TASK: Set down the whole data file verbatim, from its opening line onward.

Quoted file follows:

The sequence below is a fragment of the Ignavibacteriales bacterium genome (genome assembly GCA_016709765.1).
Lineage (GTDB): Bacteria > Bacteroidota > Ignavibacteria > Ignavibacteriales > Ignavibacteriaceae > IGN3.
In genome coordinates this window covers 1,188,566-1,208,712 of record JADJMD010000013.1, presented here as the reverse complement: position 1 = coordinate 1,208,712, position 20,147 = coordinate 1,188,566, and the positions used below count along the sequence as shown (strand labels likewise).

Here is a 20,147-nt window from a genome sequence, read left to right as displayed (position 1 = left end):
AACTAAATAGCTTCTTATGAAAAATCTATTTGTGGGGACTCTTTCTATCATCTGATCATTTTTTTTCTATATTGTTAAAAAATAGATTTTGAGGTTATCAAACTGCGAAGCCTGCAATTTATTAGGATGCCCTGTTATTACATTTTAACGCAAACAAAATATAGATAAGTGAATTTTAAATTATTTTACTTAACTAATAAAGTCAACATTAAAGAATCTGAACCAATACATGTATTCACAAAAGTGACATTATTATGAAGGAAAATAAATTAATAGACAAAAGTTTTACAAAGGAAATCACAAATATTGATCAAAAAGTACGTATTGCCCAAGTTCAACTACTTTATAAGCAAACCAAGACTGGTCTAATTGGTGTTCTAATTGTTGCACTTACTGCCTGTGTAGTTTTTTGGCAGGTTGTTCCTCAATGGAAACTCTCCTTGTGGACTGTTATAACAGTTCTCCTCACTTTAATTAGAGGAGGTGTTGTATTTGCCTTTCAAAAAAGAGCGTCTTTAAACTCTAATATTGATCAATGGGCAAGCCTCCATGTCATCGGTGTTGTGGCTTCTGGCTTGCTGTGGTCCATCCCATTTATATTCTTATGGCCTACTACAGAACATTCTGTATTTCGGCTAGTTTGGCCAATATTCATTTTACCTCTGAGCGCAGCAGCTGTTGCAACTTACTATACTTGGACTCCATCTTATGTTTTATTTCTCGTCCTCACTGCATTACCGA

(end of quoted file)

The sequence below is a fragment of the Ignavibacteriales bacterium genome (genome assembly GCA_016709765.1).
Lineage (GTDB): Bacteria > Bacteroidota > Ignavibacteria > Ignavibacteriales > Ignavibacteriaceae > IGN3.
In genome coordinates this window covers 1,188,566-1,208,712 of record JADJMD010000013.1, presented here as the reverse complement: position 1 = coordinate 1,208,712, position 20,147 = coordinate 1,188,566, and the positions used below count along the sequence as shown (strand labels likewise).

Here is a 20,147-nt window from a genome sequence, read left to right as displayed (position 1 = left end):
AACTAAATAGCTTCTTATGAAAAATCTATTTGTGGGGACTCTTTCTATCATCTGATCATTTTTTTTCTATATTGTTAAAAAATAGATTTTGAGGTTATCAAACTGCGAAGCCTGCAATTTATTAGGATGCCCTGTTATTACATTTTAACGCAAACAAAATATAGATAAGTGAATTTTAAATTATTTTACTTAACTAATAAAGTCAACATTAAAGAATCTGAACCAATACATGTATTCACAAAAGTGACATTATTATGAAGGAAAATAAATTAATAGACAAAAGTTTTACAAAGGAAATCACAAATATTGATCAAAAAGTACGTATTGCCCAAGTTCAACTACTTTATAAGCAAACCAAGACTGGTCTAATTGGTGTTCTAATTGTTGCACTTACTGCCTGTGTAGTTTTTTGGCAGGTTGTTCCTCAATGGAAACTCTCCTTGTGGACTGTTATAACAGTTCTCCTCACTTTAATTAGAGGAGGTGTTGTATTTGCCTTTCAAAAAAGAGCGTCTTTAAACTCTAATATTGATCAATGGGCAAGCCTCCATGTCATCGGTGTTGTGGCTTCTGGCTTGCTGTGGTCCATCCCATTTATATTCTTATGGCCTACTACAGAACATTCTGTATTTCGGCTAGTTTGGCCAATATTCATTTTACCTCTGAGCGCAGCAGCTGTTGCAACTTACTATACTTGGACTCCATCTTATGTTTTATTTCTCGTCCTCACTGCATTACCGA